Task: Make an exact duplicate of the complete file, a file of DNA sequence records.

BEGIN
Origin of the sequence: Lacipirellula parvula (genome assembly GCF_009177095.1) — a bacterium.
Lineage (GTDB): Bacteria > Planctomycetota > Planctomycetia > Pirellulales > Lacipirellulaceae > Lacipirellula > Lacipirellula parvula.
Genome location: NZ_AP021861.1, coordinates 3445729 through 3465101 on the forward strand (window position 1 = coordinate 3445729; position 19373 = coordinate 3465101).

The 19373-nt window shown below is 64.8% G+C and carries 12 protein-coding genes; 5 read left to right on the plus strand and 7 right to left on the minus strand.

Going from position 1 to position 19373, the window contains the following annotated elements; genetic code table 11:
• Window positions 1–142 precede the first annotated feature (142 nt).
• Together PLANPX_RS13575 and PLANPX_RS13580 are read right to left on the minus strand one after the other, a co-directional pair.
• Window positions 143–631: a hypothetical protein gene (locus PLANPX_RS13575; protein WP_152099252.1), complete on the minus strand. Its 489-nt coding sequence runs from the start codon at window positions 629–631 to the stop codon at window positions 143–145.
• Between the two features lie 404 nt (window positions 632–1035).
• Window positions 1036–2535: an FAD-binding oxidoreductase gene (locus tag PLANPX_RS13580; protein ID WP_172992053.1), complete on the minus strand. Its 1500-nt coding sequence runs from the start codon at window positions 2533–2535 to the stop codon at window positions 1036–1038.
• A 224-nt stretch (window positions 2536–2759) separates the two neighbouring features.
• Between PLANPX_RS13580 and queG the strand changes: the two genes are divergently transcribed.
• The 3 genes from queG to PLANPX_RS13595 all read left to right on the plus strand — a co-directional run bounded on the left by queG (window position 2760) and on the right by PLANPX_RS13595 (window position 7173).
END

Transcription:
Origin of the sequence: Lacipirellula parvula (genome assembly GCF_009177095.1) — a bacterium.
Lineage (GTDB): Bacteria > Planctomycetota > Planctomycetia > Pirellulales > Lacipirellulaceae > Lacipirellula > Lacipirellula parvula.
Genome location: NZ_AP021861.1, coordinates 3445729 through 3465101 on the forward strand (window position 1 = coordinate 3445729; position 19373 = coordinate 3465101).

The 19373-nt window shown below is 64.8% G+C and carries 12 protein-coding genes; 5 read left to right on the plus strand and 7 right to left on the minus strand.

Going from position 1 to position 19373, the window contains the following annotated elements; genetic code table 11:
• Window positions 1–142 precede the first annotated feature (142 nt).
• Together PLANPX_RS13575 and PLANPX_RS13580 are read right to left on the minus strand one after the other, a co-directional pair.
• Window positions 143–631: a hypothetical protein gene (locus PLANPX_RS13575; protein WP_152099252.1), complete on the minus strand. Its 489-nt coding sequence runs from the start codon at window positions 629–631 to the stop codon at window positions 143–145.
• Between the two features lie 404 nt (window positions 632–1035).
• Window positions 1036–2535: an FAD-binding oxidoreductase gene (locus tag PLANPX_RS13580; protein ID WP_172992053.1), complete on the minus strand. Its 1500-nt coding sequence runs from the start codon at window positions 2533–2535 to the stop codon at window positions 1036–1038.
• A 224-nt stretch (window positions 2536–2759) separates the two neighbouring features.
• Between PLANPX_RS13580 and queG the strand changes: the two genes are divergently transcribed.
• The 3 genes from queG to PLANPX_RS13595 all read left to right on the plus strand — a co-directional run bounded on the left by queG (window position 2760) and on the right by PLANPX_RS13595 (window position 7173).